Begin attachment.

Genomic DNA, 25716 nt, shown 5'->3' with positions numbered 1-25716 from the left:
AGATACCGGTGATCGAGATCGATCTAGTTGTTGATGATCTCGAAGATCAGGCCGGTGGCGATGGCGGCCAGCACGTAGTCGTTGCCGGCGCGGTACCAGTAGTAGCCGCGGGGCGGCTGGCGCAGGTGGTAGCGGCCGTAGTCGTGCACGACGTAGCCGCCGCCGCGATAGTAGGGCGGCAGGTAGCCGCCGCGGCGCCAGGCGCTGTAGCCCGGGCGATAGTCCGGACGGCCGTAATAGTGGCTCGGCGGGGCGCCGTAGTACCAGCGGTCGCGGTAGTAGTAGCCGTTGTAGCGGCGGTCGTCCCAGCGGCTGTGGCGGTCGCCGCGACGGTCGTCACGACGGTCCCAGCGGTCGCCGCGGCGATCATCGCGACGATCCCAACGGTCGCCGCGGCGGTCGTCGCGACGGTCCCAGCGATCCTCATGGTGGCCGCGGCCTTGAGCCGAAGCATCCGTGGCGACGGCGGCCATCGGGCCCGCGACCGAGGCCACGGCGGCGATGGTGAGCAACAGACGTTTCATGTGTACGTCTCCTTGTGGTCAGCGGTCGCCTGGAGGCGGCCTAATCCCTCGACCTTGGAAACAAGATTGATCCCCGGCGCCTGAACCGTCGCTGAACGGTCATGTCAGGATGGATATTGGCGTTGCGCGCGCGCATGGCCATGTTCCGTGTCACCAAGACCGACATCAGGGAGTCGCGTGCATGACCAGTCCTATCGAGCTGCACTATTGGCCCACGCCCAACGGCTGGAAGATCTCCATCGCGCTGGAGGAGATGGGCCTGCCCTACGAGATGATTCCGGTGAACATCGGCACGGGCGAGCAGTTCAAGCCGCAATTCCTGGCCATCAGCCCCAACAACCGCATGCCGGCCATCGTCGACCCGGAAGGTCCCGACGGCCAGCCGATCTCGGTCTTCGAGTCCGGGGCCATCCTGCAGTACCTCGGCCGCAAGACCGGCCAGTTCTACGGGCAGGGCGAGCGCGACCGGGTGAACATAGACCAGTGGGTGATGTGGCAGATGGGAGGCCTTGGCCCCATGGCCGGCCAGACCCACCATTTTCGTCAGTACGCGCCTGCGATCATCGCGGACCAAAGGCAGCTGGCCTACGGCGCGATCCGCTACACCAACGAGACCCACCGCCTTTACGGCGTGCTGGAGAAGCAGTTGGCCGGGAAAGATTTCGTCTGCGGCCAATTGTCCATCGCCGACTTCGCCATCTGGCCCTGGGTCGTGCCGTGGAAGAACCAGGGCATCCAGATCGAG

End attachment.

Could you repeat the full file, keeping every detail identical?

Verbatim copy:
Genomic DNA, 25716 nt, shown 5'->3' with positions numbered 1-25716 from the left:
AGATACCGGTGATCGAGATCGATCTAGTTGTTGATGATCTCGAAGATCAGGCCGGTGGCGATGGCGGCCAGCACGTAGTCGTTGCCGGCGCGGTACCAGTAGTAGCCGCGGGGCGGCTGGCGCAGGTGGTAGCGGCCGTAGTCGTGCACGACGTAGCCGCCGCCGCGATAGTAGGGCGGCAGGTAGCCGCCGCGGCGCCAGGCGCTGTAGCCCGGGCGATAGTCCGGACGGCCGTAATAGTGGCTCGGCGGGGCGCCGTAGTACCAGCGGTCGCGGTAGTAGTAGCCGTTGTAGCGGCGGTCGTCCCAGCGGCTGTGGCGGTCGCCGCGACGGTCGTCACGACGGTCCCAGCGGTCGCCGCGGCGATCATCGCGACGATCCCAACGGTCGCCGCGGCGGTCGTCGCGACGGTCCCAGCGATCCTCATGGTGGCCGCGGCCTTGAGCCGAAGCATCCGTGGCGACGGCGGCCATCGGGCCCGCGACCGAGGCCACGGCGGCGATGGTGAGCAACAGACGTTTCATGTGTACGTCTCCTTGTGGTCAGCGGTCGCCTGGAGGCGGCCTAATCCCTCGACCTTGGAAACAAGATTGATCCCCGGCGCCTGAACCGTCGCTGAACGGTCATGTCAGGATGGATATTGGCGTTGCGCGCGCGCATGGCCATGTTCCGTGTCACCAAGACCGACATCAGGGAGTCGCGTGCATGACCAGTCCTATCGAGCTGCACTATTGGCCCACGCCCAACGGCTGGAAGATCTCCATCGCGCTGGAGGAGATGGGCCTGCCCTACGAGATGATTCCGGTGAACATCGGCACGGGCGAGCAGTTCAAGCCGCAATTCCTGGCCATCAGCCCCAACAACCGCATGCCGGCCATCGTCGACCCGGAAGGTCCCGACGGCCAGCCGATCTCGGTCTTCGAGTCCGGGGCCATCCTGCAGTACCTCGGCCGCAAGACCGGCCAGTTCTACGGGCAGGGCGAGCGCGACCGGGTGAACATAGACCAGTGGGTGATGTGGCAGATGGGAGGCCTTGGCCCCATGGCCGGCCAGACCCACCATTTTCGTCAGTACGCGCCTGCGATCATCGCGGACCAAAGGCAGCTGGCCTACGGCGCGATCCGCTACACCAACGAGACCCACCGCCTTTACGGCGTGCTGGAGAAGCAGTTGGCCGGGAAAGATTTCGTCTGCGGCCAATTGTCCATCGCCGACTTCGCCATCTGGCCCTGGGTCGTGCCGTGGAAGAACCAGGGCATCCAGATCGAG